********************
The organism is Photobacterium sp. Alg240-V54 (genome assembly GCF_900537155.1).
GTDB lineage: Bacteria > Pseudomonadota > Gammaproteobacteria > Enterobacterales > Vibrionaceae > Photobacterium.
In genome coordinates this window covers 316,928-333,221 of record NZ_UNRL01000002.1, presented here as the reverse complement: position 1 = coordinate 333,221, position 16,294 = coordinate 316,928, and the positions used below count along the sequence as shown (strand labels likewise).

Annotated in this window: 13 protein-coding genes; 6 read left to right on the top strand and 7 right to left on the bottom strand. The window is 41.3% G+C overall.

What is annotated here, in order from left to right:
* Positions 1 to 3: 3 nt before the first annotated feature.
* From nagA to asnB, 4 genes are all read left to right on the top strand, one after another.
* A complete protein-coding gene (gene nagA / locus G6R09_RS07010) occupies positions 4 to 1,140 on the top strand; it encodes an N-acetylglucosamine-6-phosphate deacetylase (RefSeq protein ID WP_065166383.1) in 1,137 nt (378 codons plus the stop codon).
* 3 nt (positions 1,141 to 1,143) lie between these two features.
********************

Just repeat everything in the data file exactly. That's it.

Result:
The organism is Photobacterium sp. Alg240-V54 (genome assembly GCF_900537155.1).
GTDB lineage: Bacteria > Pseudomonadota > Gammaproteobacteria > Enterobacterales > Vibrionaceae > Photobacterium.
In genome coordinates this window covers 316,928-333,221 of record NZ_UNRL01000002.1, presented here as the reverse complement: position 1 = coordinate 333,221, position 16,294 = coordinate 316,928, and the positions used below count along the sequence as shown (strand labels likewise).

Annotated in this window: 13 protein-coding genes; 6 read left to right on the top strand and 7 right to left on the bottom strand. The window is 41.3% G+C overall.

What is annotated here, in order from left to right:
* Positions 1 to 3: 3 nt before the first annotated feature.
* From nagA to asnB, 4 genes are all read left to right on the top strand, one after another.
* A complete protein-coding gene (gene nagA / locus G6R09_RS07010) occupies positions 4 to 1,140 on the top strand; it encodes an N-acetylglucosamine-6-phosphate deacetylase (RefSeq protein ID WP_065166383.1) in 1,137 nt (378 codons plus the stop codon).
* 3 nt (positions 1,141 to 1,143) lie between these two features.